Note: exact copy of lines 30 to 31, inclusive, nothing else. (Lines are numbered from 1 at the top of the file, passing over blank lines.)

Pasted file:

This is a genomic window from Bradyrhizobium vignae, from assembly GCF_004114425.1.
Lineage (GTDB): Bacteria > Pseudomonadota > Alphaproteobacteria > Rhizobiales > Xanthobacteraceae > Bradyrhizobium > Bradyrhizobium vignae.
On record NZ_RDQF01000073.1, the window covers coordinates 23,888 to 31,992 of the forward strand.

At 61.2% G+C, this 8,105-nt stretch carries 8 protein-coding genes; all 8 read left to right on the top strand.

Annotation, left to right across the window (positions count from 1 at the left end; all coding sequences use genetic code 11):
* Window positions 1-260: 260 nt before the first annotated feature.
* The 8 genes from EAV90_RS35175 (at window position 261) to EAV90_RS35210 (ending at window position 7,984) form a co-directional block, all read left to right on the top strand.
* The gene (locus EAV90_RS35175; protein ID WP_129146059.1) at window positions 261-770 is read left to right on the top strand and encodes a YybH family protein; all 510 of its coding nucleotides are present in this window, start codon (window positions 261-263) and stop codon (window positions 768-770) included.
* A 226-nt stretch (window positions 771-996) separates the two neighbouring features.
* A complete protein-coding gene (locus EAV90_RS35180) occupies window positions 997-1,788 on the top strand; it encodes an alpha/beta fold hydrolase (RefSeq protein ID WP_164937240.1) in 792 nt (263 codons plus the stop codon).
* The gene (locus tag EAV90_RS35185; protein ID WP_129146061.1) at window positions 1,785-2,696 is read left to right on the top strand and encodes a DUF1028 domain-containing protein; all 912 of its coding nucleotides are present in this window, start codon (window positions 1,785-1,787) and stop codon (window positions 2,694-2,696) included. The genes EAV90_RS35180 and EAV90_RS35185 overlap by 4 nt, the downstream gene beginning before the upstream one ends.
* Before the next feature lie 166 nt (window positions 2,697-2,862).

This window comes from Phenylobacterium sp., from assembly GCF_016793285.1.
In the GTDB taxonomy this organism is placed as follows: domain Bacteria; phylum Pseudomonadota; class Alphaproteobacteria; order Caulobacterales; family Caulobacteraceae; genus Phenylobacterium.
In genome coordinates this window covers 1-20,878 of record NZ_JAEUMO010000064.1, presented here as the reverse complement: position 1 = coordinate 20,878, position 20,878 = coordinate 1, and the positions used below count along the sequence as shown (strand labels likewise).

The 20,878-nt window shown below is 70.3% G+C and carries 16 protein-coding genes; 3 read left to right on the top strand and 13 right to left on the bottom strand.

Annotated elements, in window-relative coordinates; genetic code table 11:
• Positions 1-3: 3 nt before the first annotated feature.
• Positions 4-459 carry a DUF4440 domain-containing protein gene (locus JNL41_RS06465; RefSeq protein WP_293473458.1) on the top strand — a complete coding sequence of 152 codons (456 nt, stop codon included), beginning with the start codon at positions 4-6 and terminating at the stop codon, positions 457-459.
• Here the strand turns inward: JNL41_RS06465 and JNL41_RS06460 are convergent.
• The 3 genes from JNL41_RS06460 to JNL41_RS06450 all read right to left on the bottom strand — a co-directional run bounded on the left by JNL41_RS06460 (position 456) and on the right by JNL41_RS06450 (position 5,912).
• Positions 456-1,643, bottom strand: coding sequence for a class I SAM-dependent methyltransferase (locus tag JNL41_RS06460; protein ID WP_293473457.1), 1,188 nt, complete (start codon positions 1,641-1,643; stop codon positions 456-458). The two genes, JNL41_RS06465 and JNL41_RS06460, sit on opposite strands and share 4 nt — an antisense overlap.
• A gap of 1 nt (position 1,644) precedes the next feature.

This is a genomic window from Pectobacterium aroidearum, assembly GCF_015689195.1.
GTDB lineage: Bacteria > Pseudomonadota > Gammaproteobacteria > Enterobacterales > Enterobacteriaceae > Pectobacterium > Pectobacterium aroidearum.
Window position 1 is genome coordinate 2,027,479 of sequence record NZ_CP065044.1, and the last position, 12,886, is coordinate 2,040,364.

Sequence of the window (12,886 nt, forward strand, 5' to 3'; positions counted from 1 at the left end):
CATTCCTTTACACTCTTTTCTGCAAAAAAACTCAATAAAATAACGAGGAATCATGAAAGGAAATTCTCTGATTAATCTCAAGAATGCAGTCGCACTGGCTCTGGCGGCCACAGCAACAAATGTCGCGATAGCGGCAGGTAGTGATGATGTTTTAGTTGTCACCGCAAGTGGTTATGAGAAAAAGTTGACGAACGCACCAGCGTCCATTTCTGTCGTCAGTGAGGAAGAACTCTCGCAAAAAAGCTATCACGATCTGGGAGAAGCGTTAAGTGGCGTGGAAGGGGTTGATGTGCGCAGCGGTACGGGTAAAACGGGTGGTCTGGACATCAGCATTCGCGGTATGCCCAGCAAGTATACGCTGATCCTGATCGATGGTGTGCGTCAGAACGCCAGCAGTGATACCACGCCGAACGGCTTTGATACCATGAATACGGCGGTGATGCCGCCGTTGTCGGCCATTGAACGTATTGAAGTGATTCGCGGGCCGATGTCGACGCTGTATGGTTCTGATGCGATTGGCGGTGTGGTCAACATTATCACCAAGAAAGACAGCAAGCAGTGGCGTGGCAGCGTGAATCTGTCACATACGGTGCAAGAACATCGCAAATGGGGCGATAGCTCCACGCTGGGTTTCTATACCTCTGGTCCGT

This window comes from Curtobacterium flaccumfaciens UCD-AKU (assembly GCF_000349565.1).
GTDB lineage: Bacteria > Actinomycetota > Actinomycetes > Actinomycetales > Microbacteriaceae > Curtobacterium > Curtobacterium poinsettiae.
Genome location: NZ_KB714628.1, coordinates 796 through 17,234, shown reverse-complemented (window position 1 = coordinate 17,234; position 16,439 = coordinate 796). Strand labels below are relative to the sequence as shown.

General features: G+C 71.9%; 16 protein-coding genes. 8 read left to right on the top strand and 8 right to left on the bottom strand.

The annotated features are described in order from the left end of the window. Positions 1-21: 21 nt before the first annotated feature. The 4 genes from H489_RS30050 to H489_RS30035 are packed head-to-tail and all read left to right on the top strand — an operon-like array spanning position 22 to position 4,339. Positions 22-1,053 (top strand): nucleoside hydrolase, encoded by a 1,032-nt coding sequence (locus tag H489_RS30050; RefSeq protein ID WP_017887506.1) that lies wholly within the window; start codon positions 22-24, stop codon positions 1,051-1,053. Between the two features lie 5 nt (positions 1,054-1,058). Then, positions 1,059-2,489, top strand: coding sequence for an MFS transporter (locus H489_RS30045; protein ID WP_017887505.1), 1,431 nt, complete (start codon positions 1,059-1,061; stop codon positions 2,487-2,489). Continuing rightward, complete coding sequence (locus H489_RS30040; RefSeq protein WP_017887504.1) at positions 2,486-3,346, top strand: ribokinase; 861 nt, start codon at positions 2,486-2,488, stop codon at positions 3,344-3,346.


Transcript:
GTDB lineage: Bacteria > Actinomycetota > Actinomycetes > Actinomycetales > Microbacteriaceae > Curtobacterium > Curtobacterium poinsettiae.
Genome location: NZ_KB714628.1, coordinates 796 through 17,234, shown reverse-complemented (window position 1 = coordinate 17,234; position 16,439 = coordinate 796). Strand labels below are relative to the sequence as shown.